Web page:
TOWSON – Wearing a pink silk tie over a light rose dress shirt and looking younger than his twenty-five years, Randy James spoke to the crowd gathered near the fountain in Courts Plaza here about how his mother’s battle with cancer had shaped him.
“Her genuine heart inspired me to be the person I am today,” said James, speaking of his mother’s generosity and perseverance.
A few minutes later, James and a collection of pink-frocked women who joined him on the steps threw bright fuchsia koosh balls into the still water of the fountain.
The fountain jumped to life, spurting water high into the deep blue sky of a perfect October day. The water, too, was pink, marking the beginning of Breast Cancer Awareness month.
For Randy James and the members of the “James Gang,” one of the key features of the month has been the Race for the Cure, a five kilometer walk or run in Baltimore to raise money to find a cure for breast cancer.
This year, the Race for the Cure will be run for the first time without Randy’s mother Kathy.
Kathy James began participating in the Race for the Cure sponsored by the Susan G. Komen foundation after she was diagnosed with breast cancer in 2001.
She organized a group of friends and family to join in the race and the team officially adopted the title the “James Gang” two years ago. In 2005, the group raised over $10,000 for the Komen foundation.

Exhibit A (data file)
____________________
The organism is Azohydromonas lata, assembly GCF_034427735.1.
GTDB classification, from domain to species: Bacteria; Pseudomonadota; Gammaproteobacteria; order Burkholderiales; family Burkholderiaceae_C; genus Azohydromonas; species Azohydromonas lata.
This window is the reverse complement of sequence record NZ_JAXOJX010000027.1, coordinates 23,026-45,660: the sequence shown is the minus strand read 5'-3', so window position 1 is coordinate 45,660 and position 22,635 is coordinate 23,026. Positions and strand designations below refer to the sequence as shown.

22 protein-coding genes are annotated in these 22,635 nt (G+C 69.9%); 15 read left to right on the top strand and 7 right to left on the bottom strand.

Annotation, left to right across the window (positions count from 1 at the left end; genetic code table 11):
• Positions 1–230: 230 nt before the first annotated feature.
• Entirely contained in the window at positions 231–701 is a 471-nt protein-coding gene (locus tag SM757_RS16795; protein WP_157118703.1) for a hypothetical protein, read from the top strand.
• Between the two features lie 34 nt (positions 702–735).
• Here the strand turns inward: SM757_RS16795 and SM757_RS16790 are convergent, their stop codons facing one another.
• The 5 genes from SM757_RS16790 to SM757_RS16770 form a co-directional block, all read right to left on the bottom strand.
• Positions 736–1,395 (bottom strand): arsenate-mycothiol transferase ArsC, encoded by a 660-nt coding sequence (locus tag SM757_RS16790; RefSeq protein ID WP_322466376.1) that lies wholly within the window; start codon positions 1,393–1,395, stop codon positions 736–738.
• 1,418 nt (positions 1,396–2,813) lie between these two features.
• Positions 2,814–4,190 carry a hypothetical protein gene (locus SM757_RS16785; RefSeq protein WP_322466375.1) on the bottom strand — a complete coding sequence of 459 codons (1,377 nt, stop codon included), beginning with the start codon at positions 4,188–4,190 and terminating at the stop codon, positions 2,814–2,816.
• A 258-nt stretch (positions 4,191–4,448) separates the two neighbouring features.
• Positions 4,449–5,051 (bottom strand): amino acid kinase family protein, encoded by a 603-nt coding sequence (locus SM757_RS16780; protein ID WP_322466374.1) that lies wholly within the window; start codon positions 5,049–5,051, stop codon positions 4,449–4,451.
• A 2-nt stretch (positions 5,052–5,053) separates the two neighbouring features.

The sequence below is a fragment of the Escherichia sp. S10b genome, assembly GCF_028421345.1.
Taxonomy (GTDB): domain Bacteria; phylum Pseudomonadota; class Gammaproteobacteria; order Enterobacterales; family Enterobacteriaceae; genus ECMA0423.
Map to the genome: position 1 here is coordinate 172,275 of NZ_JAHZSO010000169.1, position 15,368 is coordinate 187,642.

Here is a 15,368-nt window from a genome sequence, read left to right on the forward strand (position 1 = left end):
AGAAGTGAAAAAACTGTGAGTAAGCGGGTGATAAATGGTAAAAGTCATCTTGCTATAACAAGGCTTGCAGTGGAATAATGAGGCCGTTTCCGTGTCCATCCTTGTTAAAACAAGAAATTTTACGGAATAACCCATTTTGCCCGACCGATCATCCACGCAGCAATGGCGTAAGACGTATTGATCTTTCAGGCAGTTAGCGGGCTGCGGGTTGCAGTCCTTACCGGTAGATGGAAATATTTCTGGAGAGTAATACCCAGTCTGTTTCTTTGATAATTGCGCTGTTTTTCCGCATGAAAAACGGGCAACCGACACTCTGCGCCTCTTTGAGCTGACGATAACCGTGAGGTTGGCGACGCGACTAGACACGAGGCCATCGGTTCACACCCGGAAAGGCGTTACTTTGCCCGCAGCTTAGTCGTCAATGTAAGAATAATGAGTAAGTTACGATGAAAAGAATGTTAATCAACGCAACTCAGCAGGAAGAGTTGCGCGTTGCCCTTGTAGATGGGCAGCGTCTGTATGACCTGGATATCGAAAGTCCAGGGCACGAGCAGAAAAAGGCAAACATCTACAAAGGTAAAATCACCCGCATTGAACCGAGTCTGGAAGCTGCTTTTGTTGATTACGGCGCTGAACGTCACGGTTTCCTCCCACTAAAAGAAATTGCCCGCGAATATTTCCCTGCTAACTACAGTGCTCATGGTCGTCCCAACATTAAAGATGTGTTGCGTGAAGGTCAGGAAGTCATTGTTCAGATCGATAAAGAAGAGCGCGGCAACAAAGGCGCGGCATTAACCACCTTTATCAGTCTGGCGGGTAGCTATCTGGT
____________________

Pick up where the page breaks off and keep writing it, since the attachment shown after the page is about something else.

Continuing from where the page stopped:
Last Thanksgiving, Kathy James lost her nearly five year battle with breast cancer at the age of 53.
Even though Kathy was too ill to participate in the 2005 Race for the Cure, she still came out and showed her support by watching the runners from the sidelines, covered in a pink blanket, said her sister Dolores Coffey.
“Kathy being so ill, [the Race for the Cure] was something we could do to help,” said Coffey.
“Last year was the first year that it really hit home,” said Kathy’s son Randy, who has participated in the last three races. “The number of people that walked and contributed – I know it meant a lot to my mother.”
In her absence, the team will continue.
The group had 55 members signed up to participate in this year’s race held in Baltimore on October 21. Katie Coffey, Kathy James’ niece, said that they hope to reach 100 members. They were recruiting during the event Tuesday from a small kiosk with a large color photo of Kathy. Passersby could either sign up to be a member of the James Gang or simply donate money.
Race for the Cure “is such a representation of who Kathy was and to carry on her legacy in a very small way,” said Katie Coffey, Kathy’s niece.
Other kiosks with information about the importance of early detection and treatment were set up around the newly pink fountain.
In 2005, an estimated 270,000 new cases of breast cancer were diagnosed in the United States according to the American Cancer Society and 40,000 deaths were attributed to the disease.
One in eight women will be diagnosed with some form of breast cancer during her lifetime, according to the National Cancer Institute. But new survival statistics are encouraging. While the number of new breast cancer cases has been on the rise, the number of deaths related to the illness has been decreasing.